Ryan Turner was inducted into the Surfers' Hall of Fame on July 29, 2016.
Ryan Turner is a great surfer, mentor, big wave charger and pillar of the Huntington Beach surfing community, running the Famous Sugar Shack Restaurant that his family has owned since the 60's!
With younger brother and acclaimed surf filmmaker Timmy, life from an early age was about the beach and surfing. Part of the Huntington Beach High School surf team, Ryan enjoyed a lot of junior surf contest success, but as he got older it was travel and surfing solid barrels which focused his surfing talent.
It doesn’t matter where you put Ryan, Mexico, Canada or Indonesia the chances are he will be the man notching up the most tube time. It is this reputation for tube riding which leads to yearly invitations to the Padang Padang Cup in Bali, among the most coveted barrel riding events in the world.
He proved in 2009 that he ranked among the world’s best tube riders, losing only in the semi-final to Jamie O’Brien, a future Pipeline Masters Champion, by less than two points. Considered the “best unknown surfer in the world" by Coach Andy Verdone, Ryan is one of the top 10 backside barrel riders in the world and has proven this point again and again with his many Indonesia surfing trips.
In Mainland Mexico, Ryan also finished 3rd at Puerto during another Barrel riding event scoring a perfect 10 along the way. Sponsored by Rusty as a teenager, Ryan captained the Huntington Beach High School surf team to the NSSA Team Title. Many times he would win heats for his team riding a shortboard, longboard and Boogie Board!
He traveled around the world in High School to Australia, Hawaii, Mexico and South Africa while competing for his team. Later as an adult, he chaperoned a trip to Jeffrey's Bay for the high school team team with a young Brett Simpson on the trip.
When he isn’t getting shacked in Mexico or Indo, Ryan is back in Huntington, surfing the pier, pulling shifts in the family restaurant and hanging with his wife and family. Any traveling surfer worth their salt has come in and swapped surf stories with Ryan...over a plate of eggs with a cup of coffee on Main Street, Surf City, USA!
2014 Surfers’ Hall Of Fame Inductees Honored In Huntington Beach
PRESS RELEASE – HUNTINGTON BEACH, Calif. – Friday, August 1, 2014 – Against the backdrop of Surf City’s 100 Years of Surfing celebration and the 20th Anniversary of the U.S. Open of Surfing, the Surfers’ Hall of Fame inducted Timmy Turner, the filmmaker and modern-day inspiration who overcame a virulent staph infection to return to the water and his craft, and Rusty Preisendorfer, one of the industry’s most prolific and forward-thinking shapers/entrepreneurs whose iconic R-dot boards are ridden by the world’s elite surfers. Last Friday, Carissa Moore, a two-time world and U.S. Open Champion was inducted in a special ceremony to avoid conflicting with her heat in the Friday, Aug. 1 surfing competition.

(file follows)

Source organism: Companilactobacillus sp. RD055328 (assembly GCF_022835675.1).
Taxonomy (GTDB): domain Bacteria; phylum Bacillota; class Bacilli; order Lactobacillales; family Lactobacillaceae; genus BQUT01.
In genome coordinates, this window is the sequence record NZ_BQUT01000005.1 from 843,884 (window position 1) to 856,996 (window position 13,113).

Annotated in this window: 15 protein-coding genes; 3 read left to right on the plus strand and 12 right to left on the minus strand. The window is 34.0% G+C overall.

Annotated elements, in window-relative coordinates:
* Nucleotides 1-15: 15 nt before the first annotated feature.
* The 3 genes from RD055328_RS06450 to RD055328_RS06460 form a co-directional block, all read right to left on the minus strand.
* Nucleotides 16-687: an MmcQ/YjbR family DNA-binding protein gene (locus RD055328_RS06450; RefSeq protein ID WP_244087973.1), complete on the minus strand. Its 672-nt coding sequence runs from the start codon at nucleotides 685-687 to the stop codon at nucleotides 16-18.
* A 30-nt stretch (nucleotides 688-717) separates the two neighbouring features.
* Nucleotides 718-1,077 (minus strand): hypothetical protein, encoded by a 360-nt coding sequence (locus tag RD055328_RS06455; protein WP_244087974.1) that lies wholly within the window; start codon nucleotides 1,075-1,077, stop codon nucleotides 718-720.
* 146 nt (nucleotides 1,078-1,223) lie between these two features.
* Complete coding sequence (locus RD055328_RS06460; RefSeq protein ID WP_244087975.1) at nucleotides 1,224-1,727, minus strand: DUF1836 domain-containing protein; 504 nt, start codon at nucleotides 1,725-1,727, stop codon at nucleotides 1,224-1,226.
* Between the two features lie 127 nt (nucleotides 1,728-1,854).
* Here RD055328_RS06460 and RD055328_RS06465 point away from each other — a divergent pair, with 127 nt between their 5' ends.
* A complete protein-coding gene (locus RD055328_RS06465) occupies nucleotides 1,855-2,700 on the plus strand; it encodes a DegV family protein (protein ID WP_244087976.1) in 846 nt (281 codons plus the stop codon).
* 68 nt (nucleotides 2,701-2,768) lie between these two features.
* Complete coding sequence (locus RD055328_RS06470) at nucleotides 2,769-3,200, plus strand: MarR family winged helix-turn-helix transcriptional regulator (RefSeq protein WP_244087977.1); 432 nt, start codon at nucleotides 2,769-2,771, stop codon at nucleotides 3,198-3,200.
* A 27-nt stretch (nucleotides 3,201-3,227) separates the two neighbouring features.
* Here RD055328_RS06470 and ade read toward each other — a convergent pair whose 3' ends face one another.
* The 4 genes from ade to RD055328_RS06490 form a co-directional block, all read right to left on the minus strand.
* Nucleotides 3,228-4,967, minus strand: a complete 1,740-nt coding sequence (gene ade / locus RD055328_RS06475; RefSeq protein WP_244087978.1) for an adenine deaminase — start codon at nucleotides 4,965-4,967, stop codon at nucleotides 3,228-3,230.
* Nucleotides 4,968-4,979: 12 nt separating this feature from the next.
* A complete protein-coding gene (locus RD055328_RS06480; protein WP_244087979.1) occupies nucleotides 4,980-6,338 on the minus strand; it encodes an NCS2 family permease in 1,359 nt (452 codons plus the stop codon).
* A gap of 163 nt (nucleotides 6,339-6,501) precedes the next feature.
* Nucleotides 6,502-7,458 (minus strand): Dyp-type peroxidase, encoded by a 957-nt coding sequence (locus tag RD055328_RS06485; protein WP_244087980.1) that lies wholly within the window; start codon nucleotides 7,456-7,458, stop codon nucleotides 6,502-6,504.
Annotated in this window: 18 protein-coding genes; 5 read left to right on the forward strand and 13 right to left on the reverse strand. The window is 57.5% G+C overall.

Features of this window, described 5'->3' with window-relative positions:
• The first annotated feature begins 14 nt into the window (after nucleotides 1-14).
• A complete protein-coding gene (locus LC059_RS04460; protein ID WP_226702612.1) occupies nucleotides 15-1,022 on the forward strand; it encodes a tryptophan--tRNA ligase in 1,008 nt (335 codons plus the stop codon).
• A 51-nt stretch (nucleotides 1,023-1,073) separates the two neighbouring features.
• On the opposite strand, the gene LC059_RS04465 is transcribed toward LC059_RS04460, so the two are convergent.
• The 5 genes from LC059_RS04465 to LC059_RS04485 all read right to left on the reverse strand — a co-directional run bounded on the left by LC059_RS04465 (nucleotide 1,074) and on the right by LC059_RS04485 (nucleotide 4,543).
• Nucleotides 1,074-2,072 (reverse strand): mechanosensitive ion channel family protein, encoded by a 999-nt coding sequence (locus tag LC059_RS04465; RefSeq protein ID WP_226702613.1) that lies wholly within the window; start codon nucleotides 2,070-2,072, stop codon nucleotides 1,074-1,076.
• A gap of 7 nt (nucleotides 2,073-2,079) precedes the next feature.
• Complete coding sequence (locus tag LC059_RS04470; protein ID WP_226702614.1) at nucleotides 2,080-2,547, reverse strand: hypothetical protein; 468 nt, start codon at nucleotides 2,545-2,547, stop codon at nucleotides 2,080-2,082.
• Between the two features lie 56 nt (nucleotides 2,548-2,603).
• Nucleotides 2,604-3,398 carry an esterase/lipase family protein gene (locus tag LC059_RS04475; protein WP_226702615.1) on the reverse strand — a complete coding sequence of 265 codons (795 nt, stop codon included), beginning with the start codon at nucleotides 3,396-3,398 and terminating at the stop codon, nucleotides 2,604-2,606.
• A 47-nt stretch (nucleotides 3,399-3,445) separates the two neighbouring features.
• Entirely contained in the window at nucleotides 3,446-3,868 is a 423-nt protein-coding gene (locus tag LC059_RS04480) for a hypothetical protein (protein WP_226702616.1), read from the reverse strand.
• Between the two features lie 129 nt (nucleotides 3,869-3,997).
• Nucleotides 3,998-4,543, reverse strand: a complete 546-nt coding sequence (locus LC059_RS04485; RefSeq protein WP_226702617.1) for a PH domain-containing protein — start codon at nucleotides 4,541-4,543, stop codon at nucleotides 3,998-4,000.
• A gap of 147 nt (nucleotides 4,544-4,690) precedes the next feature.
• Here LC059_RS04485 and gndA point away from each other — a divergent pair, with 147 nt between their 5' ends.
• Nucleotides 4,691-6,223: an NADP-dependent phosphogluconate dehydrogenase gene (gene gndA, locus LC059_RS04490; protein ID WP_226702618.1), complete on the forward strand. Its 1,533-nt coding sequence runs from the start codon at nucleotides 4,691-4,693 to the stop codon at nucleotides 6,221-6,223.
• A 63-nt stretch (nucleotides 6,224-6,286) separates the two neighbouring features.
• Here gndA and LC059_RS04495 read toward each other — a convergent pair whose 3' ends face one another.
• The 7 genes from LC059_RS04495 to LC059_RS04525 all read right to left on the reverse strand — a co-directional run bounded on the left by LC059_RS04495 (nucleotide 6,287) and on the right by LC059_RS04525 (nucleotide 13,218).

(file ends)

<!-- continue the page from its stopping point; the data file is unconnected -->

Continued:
All three of the new inductees now have their foot and handprints immortalized in cement for the ages in front of Huntington Surf & Sport at the corner of PCH and Main Streets. “We are stoked and honored to be here this morning to honor Timmy and Rusty. This place becomes more special with every induction,” said Surfers’ Hall of Fame founder Aaron Pai. “Timmy, you’ve done so much for this town and there’s a lot of love for you in this crowd. Rusty, your impact has been like dropping a stone in a pond and watching the ripples expand worldwide.” Pai added, “Timmy, you got me addicted to surfing Indo (Indonesia) while Rusty, you got me addicted to surfing Tavarua (Fiji).”
Timmy Turner: Huntington Beach’s favorite son Timmy Turner is a living miracle. Captain of his high school surf team and busboy at his family’s restaurant, The Sugar Shack, a surf trip to Indonesia at age 17 became the catalyst for a burgeoning filmmaking career. Over the span of three years and numerous trips to an uninhabited Indonesian island, Timmy documented three surfers conquering epic waves on a dangerous reef, braving the elements and struggling to survive. “Second Thoughts” won Movie of the Year at the 2004 SURFER Poll and Video Awards, putting Turner on the map.
His next film, “The Tsunami Diaries,” which documented relief efforts in Indonesia, may have contributed to an aggressive staph infection that attacked Turner’s brain in December 2005. After six different brain surgeries, losing most of his skull and spending more than a month in the intensive-care unit of Hoag Memorial Hospital, Timmy survived but was forced to recalculate his life. His next film, “Cold Thoughts,” was a tribute to his journey: hospitalization, rehab, recovery and lifestyle changes to ward off future infections, including a ban on trips to tropical climates.
“I thank God for giving me the chance to be here,” said Turner, who is married and a father to five children. “When I went to Indo, my whole world changed. Making my movies was an awesome experience, but I love Huntington Beach and am so blessed to be here.”
August 04, 2014